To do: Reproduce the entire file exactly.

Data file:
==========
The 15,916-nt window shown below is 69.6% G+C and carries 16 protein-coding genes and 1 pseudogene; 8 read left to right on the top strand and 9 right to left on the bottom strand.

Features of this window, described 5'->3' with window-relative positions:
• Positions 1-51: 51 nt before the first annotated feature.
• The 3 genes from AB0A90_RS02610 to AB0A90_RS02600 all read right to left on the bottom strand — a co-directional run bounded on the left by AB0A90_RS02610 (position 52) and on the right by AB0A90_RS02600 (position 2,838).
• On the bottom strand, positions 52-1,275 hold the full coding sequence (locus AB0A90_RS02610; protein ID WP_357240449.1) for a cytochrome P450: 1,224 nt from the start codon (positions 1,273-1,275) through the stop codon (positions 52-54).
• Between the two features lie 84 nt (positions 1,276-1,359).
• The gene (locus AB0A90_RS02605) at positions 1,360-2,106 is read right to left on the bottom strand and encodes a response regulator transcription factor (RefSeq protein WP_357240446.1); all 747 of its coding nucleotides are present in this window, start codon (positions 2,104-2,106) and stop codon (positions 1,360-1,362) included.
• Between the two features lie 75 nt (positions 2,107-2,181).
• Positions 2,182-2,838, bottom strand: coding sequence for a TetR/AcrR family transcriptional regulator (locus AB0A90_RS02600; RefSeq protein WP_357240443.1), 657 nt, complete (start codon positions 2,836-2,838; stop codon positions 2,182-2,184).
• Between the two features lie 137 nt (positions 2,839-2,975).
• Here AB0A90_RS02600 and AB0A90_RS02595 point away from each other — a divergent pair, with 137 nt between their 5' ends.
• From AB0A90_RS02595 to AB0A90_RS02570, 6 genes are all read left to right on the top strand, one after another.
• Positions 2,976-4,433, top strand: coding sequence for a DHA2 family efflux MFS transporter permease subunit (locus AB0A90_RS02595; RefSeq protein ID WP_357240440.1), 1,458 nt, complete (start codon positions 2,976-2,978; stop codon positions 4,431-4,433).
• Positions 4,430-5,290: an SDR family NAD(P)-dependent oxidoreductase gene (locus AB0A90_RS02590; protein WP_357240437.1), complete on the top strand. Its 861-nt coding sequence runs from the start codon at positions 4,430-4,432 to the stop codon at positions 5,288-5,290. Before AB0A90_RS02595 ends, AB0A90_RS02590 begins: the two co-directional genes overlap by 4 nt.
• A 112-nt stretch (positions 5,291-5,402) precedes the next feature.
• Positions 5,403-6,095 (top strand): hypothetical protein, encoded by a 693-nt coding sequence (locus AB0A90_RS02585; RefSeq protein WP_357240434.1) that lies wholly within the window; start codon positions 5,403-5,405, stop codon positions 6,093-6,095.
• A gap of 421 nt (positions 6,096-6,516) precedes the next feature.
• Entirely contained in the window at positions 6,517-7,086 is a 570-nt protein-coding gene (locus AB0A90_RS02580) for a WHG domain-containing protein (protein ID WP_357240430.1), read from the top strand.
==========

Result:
The 15,916-nt window shown below is 69.6% G+C and carries 16 protein-coding genes and 1 pseudogene; 8 read left to right on the top strand and 9 right to left on the bottom strand.

Features of this window, described 5'->3' with window-relative positions:
• Positions 1-51: 51 nt before the first annotated feature.
• The 3 genes from AB0A90_RS02610 to AB0A90_RS02600 all read right to left on the bottom strand — a co-directional run bounded on the left by AB0A90_RS02610 (position 52) and on the right by AB0A90_RS02600 (position 2,838).
• On the bottom strand, positions 52-1,275 hold the full coding sequence (locus AB0A90_RS02610; protein ID WP_357240449.1) for a cytochrome P450: 1,224 nt from the start codon (positions 1,273-1,275) through the stop codon (positions 52-54).
• Between the two features lie 84 nt (positions 1,276-1,359).
• The gene (locus AB0A90_RS02605) at positions 1,360-2,106 is read right to left on the bottom strand and encodes a response regulator transcription factor (RefSeq protein WP_357240446.1); all 747 of its coding nucleotides are present in this window, start codon (positions 2,104-2,106) and stop codon (positions 1,360-1,362) included.
• Between the two features lie 75 nt (positions 2,107-2,181).
• Positions 2,182-2,838, bottom strand: coding sequence for a TetR/AcrR family transcriptional regulator (locus AB0A90_RS02600; RefSeq protein WP_357240443.1), 657 nt, complete (start codon positions 2,836-2,838; stop codon positions 2,182-2,184).
• Between the two features lie 137 nt (positions 2,839-2,975).
• Here AB0A90_RS02600 and AB0A90_RS02595 point away from each other — a divergent pair, with 137 nt between their 5' ends.
• From AB0A90_RS02595 to AB0A90_RS02570, 6 genes are all read left to right on the top strand, one after another.
• Positions 2,976-4,433, top strand: coding sequence for a DHA2 family efflux MFS transporter permease subunit (locus AB0A90_RS02595; RefSeq protein ID WP_357240440.1), 1,458 nt, complete (start codon positions 2,976-2,978; stop codon positions 4,431-4,433).
• Positions 4,430-5,290: an SDR family NAD(P)-dependent oxidoreductase gene (locus AB0A90_RS02590; protein WP_357240437.1), complete on the top strand. Its 861-nt coding sequence runs from the start codon at positions 4,430-4,432 to the stop codon at positions 5,288-5,290. Before AB0A90_RS02595 ends, AB0A90_RS02590 begins: the two co-directional genes overlap by 4 nt.
• A 112-nt stretch (positions 5,291-5,402) precedes the next feature.
• Positions 5,403-6,095 (top strand): hypothetical protein, encoded by a 693-nt coding sequence (locus AB0A90_RS02585; RefSeq protein WP_357240434.1) that lies wholly within the window; start codon positions 5,403-5,405, stop codon positions 6,093-6,095.
• A gap of 421 nt (positions 6,096-6,516) precedes the next feature.
• Entirely contained in the window at positions 6,517-7,086 is a 570-nt protein-coding gene (locus AB0A90_RS02580) for a WHG domain-containing protein (protein ID WP_357240430.1), read from the top strand.